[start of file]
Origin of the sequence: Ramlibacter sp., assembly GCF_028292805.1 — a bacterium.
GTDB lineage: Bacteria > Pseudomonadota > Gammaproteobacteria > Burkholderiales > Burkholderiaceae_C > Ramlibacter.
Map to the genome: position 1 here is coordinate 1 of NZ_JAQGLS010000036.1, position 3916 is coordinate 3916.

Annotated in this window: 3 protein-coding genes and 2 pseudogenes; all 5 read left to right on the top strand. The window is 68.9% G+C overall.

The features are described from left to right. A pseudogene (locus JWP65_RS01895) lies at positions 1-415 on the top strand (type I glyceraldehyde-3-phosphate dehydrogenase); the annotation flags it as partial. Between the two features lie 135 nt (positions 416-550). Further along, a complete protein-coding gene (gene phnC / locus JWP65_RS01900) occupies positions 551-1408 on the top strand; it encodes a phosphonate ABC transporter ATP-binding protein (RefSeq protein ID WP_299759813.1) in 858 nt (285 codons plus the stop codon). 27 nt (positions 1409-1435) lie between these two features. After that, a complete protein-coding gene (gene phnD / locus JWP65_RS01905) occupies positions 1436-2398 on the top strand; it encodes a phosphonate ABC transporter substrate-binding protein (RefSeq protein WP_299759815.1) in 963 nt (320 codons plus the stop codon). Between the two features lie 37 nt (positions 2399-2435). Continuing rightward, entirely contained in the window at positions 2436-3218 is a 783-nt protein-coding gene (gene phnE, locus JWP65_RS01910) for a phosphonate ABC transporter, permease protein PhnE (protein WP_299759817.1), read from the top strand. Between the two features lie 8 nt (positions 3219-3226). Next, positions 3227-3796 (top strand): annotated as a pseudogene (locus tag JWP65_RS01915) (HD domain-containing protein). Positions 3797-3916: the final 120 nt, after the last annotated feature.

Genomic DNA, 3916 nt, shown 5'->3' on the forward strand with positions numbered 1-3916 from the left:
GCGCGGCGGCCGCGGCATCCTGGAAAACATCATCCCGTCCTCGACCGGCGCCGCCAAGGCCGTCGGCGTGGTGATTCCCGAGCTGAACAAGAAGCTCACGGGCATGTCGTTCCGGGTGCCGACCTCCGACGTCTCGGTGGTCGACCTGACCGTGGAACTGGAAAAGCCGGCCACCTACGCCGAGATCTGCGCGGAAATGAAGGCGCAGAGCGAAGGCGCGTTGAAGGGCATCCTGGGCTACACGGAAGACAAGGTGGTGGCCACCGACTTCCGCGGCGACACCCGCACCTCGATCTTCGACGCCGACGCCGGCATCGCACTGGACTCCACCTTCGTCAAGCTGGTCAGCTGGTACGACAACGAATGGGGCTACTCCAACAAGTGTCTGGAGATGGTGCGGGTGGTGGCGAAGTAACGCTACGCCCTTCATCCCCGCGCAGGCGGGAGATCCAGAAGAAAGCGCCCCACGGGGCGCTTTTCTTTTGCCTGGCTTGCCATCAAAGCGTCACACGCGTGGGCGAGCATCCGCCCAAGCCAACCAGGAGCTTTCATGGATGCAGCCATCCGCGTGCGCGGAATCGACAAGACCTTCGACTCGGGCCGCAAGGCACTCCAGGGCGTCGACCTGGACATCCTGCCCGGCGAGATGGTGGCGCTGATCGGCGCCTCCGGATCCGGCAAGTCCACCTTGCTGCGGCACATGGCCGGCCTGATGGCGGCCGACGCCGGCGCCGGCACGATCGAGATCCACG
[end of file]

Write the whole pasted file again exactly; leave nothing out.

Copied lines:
Origin of the sequence: Ramlibacter sp., assembly GCF_028292805.1 — a bacterium.
GTDB lineage: Bacteria > Pseudomonadota > Gammaproteobacteria > Burkholderiales > Burkholderiaceae_C > Ramlibacter.
Map to the genome: position 1 here is coordinate 1 of NZ_JAQGLS010000036.1, position 3916 is coordinate 3916.

Annotated in this window: 3 protein-coding genes and 2 pseudogenes; all 5 read left to right on the top strand. The window is 68.9% G+C overall.

The features are described from left to right. A pseudogene (locus JWP65_RS01895) lies at positions 1-415 on the top strand (type I glyceraldehyde-3-phosphate dehydrogenase); the annotation flags it as partial. Between the two features lie 135 nt (positions 416-550). Further along, a complete protein-coding gene (gene phnC / locus JWP65_RS01900) occupies positions 551-1408 on the top strand; it encodes a phosphonate ABC transporter ATP-binding protein (RefSeq protein ID WP_299759813.1) in 858 nt (285 codons plus the stop codon). 27 nt (positions 1409-1435) lie between these two features. After that, a complete protein-coding gene (gene phnD / locus JWP65_RS01905) occupies positions 1436-2398 on the top strand; it encodes a phosphonate ABC transporter substrate-binding protein (RefSeq protein WP_299759815.1) in 963 nt (320 codons plus the stop codon). Between the two features lie 37 nt (positions 2399-2435). Continuing rightward, entirely contained in the window at positions 2436-3218 is a 783-nt protein-coding gene (gene phnE, locus JWP65_RS01910) for a phosphonate ABC transporter, permease protein PhnE (protein WP_299759817.1), read from the top strand. Between the two features lie 8 nt (positions 3219-3226). Next, positions 3227-3796 (top strand): annotated as a pseudogene (locus tag JWP65_RS01915) (HD domain-containing protein). Positions 3797-3916: the final 120 nt, after the last annotated feature.

Genomic DNA, 3916 nt, shown 5'->3' on the forward strand with positions numbered 1-3916 from the left:
GCGCGGCGGCCGCGGCATCCTGGAAAACATCATCCCGTCCTCGACCGGCGCCGCCAAGGCCGTCGGCGTGGTGATTCCCGAGCTGAACAAGAAGCTCACGGGCATGTCGTTCCGGGTGCCGACCTCCGACGTCTCGGTGGTCGACCTGACCGTGGAACTGGAAAAGCCGGCCACCTACGCCGAGATCTGCGCGGAAATGAAGGCGCAGAGCGAAGGCGCGTTGAAGGGCATCCTGGGCTACACGGAAGACAAGGTGGTGGCCACCGACTTCCGCGGCGACACCCGCACCTCGATCTTCGACGCCGACGCCGGCATCGCACTGGACTCCACCTTCGTCAAGCTGGTCAGCTGGTACGACAACGAATGGGGCTACTCCAACAAGTGTCTGGAGATGGTGCGGGTGGTGGCGAAGTAACGCTACGCCCTTCATCCCCGCGCAGGCGGGAGATCCAGAAGAAAGCGCCCCACGGGGCGCTTTTCTTTTGCCTGGCTTGCCATCAAAGCGTCACACGCGTGGGCGAGCATCCGCCCAAGCCAACCAGGAGCTTTCATGGATGCAGCCATCCGCGTGCGCGGAATCGACAAGACCTTCGACTCGGGCCGCAAGGCACTCCAGGGCGTCGACCTGGACATCCTGCCCGGCGAGATGGTGGCGCTGATCGGCGCCTCCGGATCCGGCAAGTCCACCTTGCTGCGGCACATGGCCGGCCTGATGGCGGCCGACGCCGGCGCCGGCACGATCGAGATCCACG